Thin, thick, or somewhere in between? Board thickness is an essential factor to consider when choosing your next longboard. In this blog post, we’ll discuss the pros and cons of each board thickness and help you determine which one is right for you. So, let’s get started.
Importance of board thickness
Board thickness is an essential factor in the longboard world. Most riders want a board that is not too thin and not too thick- just right, you could say! The perfect board will be neither too flexible nor too stiff but will fall between these two extremes.
Terms of board thickness
Let’s discuss each of these terms so you can better understand what they mean in terms of board thickness.
Also known as ‘pintail’ decks, they are very narrow. This type of deck is widely preferred by riders who want the feel and control of a thin board. They’re typically used for cruising/carving because they allow you to turn well at high speeds without any problem. In addition, they are best for riders who want their feet to be closer together while riding with the trucks mounted in a “regular” configuration.
Also known as ‘double drop’ decks, they come in different shapes and widths. Some still think that this type of board provides more foot space, but the consensus seems to be that they are not as comfortable as a pintail deck. They’re typically used for carving and cruising because of their wider waist width and good foot space.
Extra thick boards
Sometimes referred to as ‘downhill’ decks, they come in different shapes and sizes- just like their thinner counterparts! Some riders prefer this type of board because it has a lot of foot space. Unlike pintail decks, double drop decks are thicker in both the middle and near the trucks, making them more comfortable to stand on for longer periods.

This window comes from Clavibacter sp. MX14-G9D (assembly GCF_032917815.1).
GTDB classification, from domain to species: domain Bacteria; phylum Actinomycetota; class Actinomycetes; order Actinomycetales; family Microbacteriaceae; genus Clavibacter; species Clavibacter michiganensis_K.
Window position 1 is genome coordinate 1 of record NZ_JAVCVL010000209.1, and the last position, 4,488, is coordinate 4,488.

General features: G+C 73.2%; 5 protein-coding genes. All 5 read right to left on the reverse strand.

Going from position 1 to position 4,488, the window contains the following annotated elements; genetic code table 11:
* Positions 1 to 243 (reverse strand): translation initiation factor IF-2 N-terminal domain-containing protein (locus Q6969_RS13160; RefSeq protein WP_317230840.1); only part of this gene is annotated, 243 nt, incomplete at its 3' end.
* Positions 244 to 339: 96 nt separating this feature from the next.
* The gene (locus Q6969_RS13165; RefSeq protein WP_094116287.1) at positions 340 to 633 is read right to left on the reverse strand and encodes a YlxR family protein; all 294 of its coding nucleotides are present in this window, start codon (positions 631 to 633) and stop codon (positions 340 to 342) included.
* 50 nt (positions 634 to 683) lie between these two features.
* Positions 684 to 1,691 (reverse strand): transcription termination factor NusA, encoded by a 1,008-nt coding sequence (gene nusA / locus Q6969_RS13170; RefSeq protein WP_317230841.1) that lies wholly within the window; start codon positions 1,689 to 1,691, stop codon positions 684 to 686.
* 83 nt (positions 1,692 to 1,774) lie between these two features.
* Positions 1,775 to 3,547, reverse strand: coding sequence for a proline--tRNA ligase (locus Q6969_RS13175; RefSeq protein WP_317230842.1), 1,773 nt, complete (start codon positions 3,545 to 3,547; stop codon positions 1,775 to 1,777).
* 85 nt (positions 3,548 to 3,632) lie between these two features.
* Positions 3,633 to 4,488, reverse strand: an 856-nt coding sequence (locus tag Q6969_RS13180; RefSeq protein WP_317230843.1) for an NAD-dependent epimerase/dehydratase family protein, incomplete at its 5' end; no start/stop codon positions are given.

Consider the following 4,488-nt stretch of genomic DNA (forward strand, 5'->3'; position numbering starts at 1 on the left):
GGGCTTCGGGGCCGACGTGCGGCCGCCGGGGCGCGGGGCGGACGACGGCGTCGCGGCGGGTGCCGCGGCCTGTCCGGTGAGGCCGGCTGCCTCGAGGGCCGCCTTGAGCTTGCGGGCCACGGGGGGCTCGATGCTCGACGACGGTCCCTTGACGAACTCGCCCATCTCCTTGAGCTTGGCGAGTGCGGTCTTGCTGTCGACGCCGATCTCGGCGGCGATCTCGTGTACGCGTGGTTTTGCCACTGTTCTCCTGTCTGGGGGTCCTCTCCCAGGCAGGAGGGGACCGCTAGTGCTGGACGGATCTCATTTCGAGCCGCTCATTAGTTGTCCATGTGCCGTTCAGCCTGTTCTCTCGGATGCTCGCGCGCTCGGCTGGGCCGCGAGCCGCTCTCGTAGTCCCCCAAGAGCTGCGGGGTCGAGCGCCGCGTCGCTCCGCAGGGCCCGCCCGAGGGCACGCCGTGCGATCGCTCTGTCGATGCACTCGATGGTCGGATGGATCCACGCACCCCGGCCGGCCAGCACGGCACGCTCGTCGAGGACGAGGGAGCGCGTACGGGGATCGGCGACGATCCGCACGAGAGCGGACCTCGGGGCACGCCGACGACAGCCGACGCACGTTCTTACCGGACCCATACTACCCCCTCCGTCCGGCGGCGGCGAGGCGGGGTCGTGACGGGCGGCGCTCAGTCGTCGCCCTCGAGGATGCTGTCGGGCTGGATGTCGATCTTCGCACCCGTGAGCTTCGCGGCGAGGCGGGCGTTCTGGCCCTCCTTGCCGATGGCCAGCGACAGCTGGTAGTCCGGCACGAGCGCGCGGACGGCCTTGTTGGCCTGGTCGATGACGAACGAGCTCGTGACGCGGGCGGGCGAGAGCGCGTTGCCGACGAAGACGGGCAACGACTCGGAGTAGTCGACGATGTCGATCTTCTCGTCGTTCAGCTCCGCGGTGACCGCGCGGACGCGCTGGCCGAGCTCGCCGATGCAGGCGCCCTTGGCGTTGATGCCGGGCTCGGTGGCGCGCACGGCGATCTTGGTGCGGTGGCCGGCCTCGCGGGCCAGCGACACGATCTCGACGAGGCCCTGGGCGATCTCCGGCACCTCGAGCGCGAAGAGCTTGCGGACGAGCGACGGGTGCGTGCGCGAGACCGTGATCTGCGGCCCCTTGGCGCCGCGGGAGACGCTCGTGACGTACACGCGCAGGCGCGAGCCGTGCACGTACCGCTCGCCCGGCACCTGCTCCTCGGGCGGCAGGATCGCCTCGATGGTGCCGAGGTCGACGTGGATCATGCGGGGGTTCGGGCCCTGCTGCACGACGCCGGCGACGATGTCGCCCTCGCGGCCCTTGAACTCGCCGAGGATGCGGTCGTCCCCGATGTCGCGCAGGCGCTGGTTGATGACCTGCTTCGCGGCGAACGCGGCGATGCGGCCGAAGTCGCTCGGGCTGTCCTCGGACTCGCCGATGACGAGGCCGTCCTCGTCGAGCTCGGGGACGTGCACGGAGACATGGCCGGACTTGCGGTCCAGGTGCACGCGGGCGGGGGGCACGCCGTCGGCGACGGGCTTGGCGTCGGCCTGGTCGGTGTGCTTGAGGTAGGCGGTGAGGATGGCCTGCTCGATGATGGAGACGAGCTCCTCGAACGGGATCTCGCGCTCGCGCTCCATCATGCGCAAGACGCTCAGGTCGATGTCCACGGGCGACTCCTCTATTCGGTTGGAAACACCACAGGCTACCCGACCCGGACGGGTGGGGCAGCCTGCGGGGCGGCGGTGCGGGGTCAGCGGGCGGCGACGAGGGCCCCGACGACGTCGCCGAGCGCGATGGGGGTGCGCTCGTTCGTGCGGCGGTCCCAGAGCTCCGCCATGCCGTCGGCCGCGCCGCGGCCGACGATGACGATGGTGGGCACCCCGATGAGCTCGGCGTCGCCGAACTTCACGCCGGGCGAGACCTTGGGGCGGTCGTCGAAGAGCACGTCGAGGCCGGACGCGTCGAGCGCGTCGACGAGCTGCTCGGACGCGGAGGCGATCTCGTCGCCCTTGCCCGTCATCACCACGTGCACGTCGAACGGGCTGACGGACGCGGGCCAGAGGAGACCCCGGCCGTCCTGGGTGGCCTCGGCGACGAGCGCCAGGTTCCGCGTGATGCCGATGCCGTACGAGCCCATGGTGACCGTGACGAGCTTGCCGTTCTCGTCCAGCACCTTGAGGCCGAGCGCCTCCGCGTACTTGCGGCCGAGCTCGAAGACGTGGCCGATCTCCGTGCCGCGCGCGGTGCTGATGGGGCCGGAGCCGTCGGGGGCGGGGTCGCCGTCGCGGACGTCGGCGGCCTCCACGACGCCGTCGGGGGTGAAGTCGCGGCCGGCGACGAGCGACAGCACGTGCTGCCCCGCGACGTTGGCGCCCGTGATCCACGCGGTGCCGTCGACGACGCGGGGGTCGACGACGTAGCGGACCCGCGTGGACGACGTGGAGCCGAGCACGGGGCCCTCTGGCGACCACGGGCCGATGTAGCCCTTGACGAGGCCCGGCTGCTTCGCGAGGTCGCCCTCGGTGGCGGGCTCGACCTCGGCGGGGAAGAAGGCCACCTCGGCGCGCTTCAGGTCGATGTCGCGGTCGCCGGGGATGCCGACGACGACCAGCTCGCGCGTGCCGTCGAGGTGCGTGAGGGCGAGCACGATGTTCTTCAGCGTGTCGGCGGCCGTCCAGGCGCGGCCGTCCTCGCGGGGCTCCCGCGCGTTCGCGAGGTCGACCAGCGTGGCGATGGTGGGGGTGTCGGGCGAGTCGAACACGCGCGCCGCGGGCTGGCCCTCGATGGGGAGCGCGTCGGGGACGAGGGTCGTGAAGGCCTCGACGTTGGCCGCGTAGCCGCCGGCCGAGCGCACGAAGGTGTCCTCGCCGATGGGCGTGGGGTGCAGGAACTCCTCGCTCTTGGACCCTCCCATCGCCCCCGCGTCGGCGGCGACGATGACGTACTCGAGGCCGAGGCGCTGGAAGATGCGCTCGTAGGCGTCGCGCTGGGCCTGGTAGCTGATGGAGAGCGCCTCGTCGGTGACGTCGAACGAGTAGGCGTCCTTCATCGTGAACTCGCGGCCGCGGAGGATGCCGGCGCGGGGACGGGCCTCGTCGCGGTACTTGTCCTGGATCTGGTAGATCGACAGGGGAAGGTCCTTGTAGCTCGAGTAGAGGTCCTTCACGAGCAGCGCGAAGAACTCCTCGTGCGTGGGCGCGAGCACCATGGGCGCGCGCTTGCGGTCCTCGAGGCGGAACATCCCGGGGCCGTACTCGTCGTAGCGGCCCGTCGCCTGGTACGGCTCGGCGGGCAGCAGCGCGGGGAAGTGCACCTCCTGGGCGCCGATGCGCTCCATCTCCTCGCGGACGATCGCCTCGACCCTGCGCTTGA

People who like thin boards generally prefer them because they offer maximum control at high speeds. Because they are narrow, they are less likely to get caught up in cracks on the road or sidewalk, resulting in a nasty fall. This type of board is trendy with free riders because it can be used for sliding and has maximum control while turning quickly.
Thick boards are typically more common than thin ones. They provide more foot space- which is a perk for people who don’t want to have their feet close together. In addition, they’re less likely to get caught up in cracks on the road or sidewalk, although this cannot be guaranteed.
Extra thick boards are typically not as common as thin or thick decks. However, riders still like using them because of the additional foot space.
So, what is the perfect board thickness?
That’s up to you. I would recommend that most beginners start with a pintail deck or a double drop deck because of their increased stability when riding. However, once you become more comfortable on your longboard, you may prefer the feel of a thinner one with maximum control, or you could go with a thicker board for more stability.
Important Things to consider while buying a longboard?
Various things should come to mind when you’re buying a longboard. A few things that can consider are: